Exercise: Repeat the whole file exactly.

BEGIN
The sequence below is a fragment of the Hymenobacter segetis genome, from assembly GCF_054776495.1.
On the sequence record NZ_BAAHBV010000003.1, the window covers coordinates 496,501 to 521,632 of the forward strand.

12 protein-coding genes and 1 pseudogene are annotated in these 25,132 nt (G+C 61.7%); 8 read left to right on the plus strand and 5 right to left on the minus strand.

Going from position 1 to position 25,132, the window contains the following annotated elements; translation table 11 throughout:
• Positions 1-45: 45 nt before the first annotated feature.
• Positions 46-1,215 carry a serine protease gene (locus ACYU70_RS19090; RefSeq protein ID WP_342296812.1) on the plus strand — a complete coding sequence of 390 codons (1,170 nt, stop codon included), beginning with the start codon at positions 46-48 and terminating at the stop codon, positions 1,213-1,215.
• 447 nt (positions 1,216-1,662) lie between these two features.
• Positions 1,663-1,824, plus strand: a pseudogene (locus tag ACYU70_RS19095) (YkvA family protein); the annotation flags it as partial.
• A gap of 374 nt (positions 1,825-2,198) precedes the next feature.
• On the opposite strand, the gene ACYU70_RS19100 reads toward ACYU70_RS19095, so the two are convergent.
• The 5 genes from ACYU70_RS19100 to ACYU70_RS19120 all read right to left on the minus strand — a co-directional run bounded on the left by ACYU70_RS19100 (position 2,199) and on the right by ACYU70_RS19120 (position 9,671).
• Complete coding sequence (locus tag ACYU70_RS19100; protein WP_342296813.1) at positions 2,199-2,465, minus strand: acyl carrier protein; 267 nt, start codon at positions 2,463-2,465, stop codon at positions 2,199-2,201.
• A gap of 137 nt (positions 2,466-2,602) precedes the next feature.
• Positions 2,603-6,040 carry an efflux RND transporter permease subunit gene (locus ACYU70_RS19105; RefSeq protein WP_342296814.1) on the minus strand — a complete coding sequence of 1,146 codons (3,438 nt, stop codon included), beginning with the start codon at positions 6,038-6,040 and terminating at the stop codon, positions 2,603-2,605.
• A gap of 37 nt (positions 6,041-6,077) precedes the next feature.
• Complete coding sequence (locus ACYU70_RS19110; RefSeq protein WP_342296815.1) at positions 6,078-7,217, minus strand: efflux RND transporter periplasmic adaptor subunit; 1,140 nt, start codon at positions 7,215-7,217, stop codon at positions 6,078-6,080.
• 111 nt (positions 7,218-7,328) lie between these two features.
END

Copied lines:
The sequence below is a fragment of the Hymenobacter segetis genome, from assembly GCF_054776495.1.
On the sequence record NZ_BAAHBV010000003.1, the window covers coordinates 496,501 to 521,632 of the forward strand.

12 protein-coding genes and 1 pseudogene are annotated in these 25,132 nt (G+C 61.7%); 8 read left to right on the plus strand and 5 right to left on the minus strand.

Going from position 1 to position 25,132, the window contains the following annotated elements; translation table 11 throughout:
• Positions 1-45: 45 nt before the first annotated feature.
• Positions 46-1,215 carry a serine protease gene (locus ACYU70_RS19090; RefSeq protein ID WP_342296812.1) on the plus strand — a complete coding sequence of 390 codons (1,170 nt, stop codon included), beginning with the start codon at positions 46-48 and terminating at the stop codon, positions 1,213-1,215.
• 447 nt (positions 1,216-1,662) lie between these two features.
• Positions 1,663-1,824, plus strand: a pseudogene (locus tag ACYU70_RS19095) (YkvA family protein); the annotation flags it as partial.
• A gap of 374 nt (positions 1,825-2,198) precedes the next feature.
• On the opposite strand, the gene ACYU70_RS19100 reads toward ACYU70_RS19095, so the two are convergent.
• The 5 genes from ACYU70_RS19100 to ACYU70_RS19120 all read right to left on the minus strand — a co-directional run bounded on the left by ACYU70_RS19100 (position 2,199) and on the right by ACYU70_RS19120 (position 9,671).
• Complete coding sequence (locus tag ACYU70_RS19100; protein WP_342296813.1) at positions 2,199-2,465, minus strand: acyl carrier protein; 267 nt, start codon at positions 2,463-2,465, stop codon at positions 2,199-2,201.
• A gap of 137 nt (positions 2,466-2,602) precedes the next feature.
• Positions 2,603-6,040 carry an efflux RND transporter permease subunit gene (locus ACYU70_RS19105; RefSeq protein WP_342296814.1) on the minus strand — a complete coding sequence of 1,146 codons (3,438 nt, stop codon included), beginning with the start codon at positions 6,038-6,040 and terminating at the stop codon, positions 2,603-2,605.
• A gap of 37 nt (positions 6,041-6,077) precedes the next feature.
• Complete coding sequence (locus ACYU70_RS19110; RefSeq protein WP_342296815.1) at positions 6,078-7,217, minus strand: efflux RND transporter periplasmic adaptor subunit; 1,140 nt, start codon at positions 7,215-7,217, stop codon at positions 6,078-6,080.
• 111 nt (positions 7,218-7,328) lie between these two features.